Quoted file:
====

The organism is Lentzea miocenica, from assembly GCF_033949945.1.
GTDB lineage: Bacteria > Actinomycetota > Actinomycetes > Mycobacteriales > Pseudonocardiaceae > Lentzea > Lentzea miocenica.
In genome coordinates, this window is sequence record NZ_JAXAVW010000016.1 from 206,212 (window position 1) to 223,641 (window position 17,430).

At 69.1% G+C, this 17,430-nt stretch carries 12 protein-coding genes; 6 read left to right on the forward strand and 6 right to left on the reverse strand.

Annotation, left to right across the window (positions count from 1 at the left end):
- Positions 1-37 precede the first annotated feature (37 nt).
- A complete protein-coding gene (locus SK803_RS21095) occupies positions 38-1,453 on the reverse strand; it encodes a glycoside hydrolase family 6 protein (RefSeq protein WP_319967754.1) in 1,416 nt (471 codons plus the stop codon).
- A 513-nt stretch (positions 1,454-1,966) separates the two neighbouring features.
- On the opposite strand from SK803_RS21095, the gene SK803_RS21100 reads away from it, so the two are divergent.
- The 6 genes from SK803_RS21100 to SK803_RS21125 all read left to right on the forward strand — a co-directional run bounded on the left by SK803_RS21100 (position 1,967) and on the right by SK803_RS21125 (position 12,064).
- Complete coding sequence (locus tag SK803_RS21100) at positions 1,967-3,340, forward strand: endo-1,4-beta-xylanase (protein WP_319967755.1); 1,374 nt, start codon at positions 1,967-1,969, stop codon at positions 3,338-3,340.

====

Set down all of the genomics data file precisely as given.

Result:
The organism is Lentzea miocenica, from assembly GCF_033949945.1.
GTDB lineage: Bacteria > Actinomycetota > Actinomycetes > Mycobacteriales > Pseudonocardiaceae > Lentzea > Lentzea miocenica.
In genome coordinates, this window is sequence record NZ_JAXAVW010000016.1 from 206,212 (window position 1) to 223,641 (window position 17,430).

At 69.1% G+C, this 17,430-nt stretch carries 12 protein-coding genes; 6 read left to right on the forward strand and 6 right to left on the reverse strand.

Annotation, left to right across the window (positions count from 1 at the left end):
- Positions 1-37 precede the first annotated feature (37 nt).
- A complete protein-coding gene (locus SK803_RS21095) occupies positions 38-1,453 on the reverse strand; it encodes a glycoside hydrolase family 6 protein (RefSeq protein WP_319967754.1) in 1,416 nt (471 codons plus the stop codon).
- A 513-nt stretch (positions 1,454-1,966) separates the two neighbouring features.
- On the opposite strand from SK803_RS21095, the gene SK803_RS21100 reads away from it, so the two are divergent.
- The 6 genes from SK803_RS21100 to SK803_RS21125 all read left to right on the forward strand — a co-directional run bounded on the left by SK803_RS21100 (position 1,967) and on the right by SK803_RS21125 (position 12,064).
- Complete coding sequence (locus tag SK803_RS21100) at positions 1,967-3,340, forward strand: endo-1,4-beta-xylanase (protein WP_319967755.1); 1,374 nt, start codon at positions 1,967-1,969, stop codon at positions 3,338-3,340.